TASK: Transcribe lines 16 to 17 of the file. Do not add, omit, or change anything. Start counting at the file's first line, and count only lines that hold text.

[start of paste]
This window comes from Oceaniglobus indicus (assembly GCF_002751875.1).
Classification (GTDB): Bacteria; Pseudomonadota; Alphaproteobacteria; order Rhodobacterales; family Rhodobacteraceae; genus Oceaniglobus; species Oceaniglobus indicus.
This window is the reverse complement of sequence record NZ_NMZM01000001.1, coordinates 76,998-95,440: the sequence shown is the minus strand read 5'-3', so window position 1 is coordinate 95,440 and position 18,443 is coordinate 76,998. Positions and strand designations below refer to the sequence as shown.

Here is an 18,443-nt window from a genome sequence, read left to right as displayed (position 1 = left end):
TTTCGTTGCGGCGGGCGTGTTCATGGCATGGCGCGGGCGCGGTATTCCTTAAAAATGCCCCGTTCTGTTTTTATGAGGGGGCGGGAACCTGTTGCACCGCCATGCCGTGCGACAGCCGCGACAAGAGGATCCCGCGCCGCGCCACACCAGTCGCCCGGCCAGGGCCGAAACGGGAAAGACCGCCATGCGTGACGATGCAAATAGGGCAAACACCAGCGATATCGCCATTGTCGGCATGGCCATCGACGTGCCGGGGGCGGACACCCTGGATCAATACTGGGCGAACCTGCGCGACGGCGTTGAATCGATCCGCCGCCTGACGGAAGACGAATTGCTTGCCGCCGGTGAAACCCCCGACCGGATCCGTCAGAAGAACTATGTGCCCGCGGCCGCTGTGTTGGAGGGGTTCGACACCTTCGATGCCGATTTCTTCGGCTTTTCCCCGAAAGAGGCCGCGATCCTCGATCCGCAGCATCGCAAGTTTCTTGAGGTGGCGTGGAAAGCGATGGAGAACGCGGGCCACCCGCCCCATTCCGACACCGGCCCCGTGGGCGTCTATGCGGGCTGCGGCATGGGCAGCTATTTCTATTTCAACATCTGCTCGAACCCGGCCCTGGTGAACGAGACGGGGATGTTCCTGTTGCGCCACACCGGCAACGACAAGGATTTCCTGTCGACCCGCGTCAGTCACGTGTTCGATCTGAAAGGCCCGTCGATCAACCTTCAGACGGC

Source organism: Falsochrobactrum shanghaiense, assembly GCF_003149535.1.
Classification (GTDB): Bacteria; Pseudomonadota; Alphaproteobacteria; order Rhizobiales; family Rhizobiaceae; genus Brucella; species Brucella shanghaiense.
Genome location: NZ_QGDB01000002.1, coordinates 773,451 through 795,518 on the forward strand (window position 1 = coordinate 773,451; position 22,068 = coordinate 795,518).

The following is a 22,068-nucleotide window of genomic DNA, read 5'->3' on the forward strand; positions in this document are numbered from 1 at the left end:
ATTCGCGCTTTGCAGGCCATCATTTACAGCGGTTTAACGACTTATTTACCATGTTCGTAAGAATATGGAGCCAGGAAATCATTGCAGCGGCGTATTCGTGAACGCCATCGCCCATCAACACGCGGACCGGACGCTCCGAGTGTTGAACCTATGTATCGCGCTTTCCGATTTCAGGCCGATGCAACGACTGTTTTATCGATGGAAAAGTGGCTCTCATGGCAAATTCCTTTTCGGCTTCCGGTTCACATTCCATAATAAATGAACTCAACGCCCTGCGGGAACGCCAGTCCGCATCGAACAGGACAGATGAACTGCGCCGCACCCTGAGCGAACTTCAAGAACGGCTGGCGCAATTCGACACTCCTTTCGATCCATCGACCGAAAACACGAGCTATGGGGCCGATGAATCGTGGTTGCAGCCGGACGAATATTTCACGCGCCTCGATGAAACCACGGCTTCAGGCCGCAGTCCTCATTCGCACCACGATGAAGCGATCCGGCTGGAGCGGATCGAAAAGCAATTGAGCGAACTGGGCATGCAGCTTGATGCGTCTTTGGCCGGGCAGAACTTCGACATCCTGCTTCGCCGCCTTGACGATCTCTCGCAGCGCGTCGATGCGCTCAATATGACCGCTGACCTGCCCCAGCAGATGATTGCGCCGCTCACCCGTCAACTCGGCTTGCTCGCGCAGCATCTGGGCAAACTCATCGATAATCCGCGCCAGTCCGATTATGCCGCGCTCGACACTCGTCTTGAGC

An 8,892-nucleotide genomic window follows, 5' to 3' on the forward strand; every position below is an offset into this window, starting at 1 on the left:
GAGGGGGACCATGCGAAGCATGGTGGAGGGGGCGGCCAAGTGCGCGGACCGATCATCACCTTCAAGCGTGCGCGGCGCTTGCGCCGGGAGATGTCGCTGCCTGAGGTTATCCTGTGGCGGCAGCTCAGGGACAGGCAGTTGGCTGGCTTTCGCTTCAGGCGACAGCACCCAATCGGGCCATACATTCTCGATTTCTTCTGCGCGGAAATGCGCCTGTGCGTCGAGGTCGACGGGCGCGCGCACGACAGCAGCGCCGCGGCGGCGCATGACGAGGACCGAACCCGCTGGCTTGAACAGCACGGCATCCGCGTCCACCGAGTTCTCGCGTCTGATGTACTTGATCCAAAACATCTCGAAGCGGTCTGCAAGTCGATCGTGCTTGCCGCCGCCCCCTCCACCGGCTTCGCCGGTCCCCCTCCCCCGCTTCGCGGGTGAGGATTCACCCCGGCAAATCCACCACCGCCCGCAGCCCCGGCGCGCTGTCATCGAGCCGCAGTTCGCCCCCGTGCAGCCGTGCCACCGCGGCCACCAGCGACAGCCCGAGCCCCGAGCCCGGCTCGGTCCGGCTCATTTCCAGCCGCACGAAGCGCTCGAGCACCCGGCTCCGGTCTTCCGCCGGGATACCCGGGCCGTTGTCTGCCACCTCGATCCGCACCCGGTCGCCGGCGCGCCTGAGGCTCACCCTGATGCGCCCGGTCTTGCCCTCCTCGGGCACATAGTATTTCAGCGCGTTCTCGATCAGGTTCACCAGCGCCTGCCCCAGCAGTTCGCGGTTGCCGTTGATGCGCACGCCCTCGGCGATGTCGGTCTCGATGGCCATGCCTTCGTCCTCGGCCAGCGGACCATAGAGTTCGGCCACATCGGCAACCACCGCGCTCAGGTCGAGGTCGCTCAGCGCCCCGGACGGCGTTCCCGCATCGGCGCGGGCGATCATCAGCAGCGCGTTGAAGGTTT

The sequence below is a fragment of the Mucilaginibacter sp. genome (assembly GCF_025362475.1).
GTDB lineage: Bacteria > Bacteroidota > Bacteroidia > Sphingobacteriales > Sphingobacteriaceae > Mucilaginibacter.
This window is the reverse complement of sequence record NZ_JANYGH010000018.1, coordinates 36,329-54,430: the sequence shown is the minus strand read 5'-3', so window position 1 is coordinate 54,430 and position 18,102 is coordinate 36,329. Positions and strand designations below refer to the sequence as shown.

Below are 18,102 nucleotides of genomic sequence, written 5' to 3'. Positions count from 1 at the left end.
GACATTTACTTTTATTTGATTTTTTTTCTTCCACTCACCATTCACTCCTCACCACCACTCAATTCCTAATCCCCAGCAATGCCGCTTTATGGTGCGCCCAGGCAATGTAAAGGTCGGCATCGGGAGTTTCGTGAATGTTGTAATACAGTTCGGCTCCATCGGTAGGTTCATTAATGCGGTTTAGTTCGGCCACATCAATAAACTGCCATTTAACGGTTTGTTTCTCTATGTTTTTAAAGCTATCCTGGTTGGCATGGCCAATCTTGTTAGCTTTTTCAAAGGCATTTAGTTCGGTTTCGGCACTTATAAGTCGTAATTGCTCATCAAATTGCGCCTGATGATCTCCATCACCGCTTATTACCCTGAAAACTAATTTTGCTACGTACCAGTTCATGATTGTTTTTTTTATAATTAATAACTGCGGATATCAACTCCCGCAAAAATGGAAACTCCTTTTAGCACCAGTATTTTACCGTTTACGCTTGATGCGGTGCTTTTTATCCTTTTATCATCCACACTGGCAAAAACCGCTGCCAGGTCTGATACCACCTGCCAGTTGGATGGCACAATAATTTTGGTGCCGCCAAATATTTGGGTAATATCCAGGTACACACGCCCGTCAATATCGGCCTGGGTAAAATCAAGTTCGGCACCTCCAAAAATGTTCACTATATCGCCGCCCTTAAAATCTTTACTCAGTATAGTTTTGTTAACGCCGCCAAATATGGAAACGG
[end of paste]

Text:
Below are 18,102 nucleotides of genomic sequence, written 5' to 3'. Positions count from 1 at the left end.
GACATTTACTTTTATTTGATTTTTTTTCTTCCACTCACCATTCACTCCTCACCACCACTCAATTCCTAATCCCCAGCAATGCCGCTTTATGGTGCGCCCAGGCAATGTAAAGGTCGGCATCGGGAGTTTCGTGAATGTTGTAATACAGTTCGGCTCCATCGGTAGGTTCATTAATGCGGTTTAGTTCGGCCACATCAATAAACTGCCATTTAACGGTTTGTTTCTCTATGTTTTTAAAGCTATCCTGGTTGGCATGGCCAATCTTGTTAGCTTTTTCAAAGGCATTTAGTTCGGTTTCGGCACTTATAAGTCGTAATTGCTCATCAAATTGCGCCTGATGATCTCCATCACCGCTTATTACCCTGAAAACTAATTTTGCTACGTACCAGTTCATGATTGTTTTTTTTATAATTAATAACTGCGGATATCAACTCCCGCAAAAATGGAAACTCCTTTTAGCACCAGTATTTTACCGTTTACGCTTGATGCGGTGCTTTTTATCCTTTTATCATCCACACTGGCAAAAACCGCTGCCAGGTCTGATACCACCTGCCAGTTGGATGGCACAATAATTTTGGTGCCGCCAAATATTTGGGTAATATCCAGGTACACACGCCCGTCAATATCGGCCTGGGTAAAATCAAGTTCGGCACCTCCAAAAATGTTCACTATATCGCCGCCCTTAAAATCTTTACTCAGTATAGTTTTGTTAACGCCGCCAAATATGGAAACGG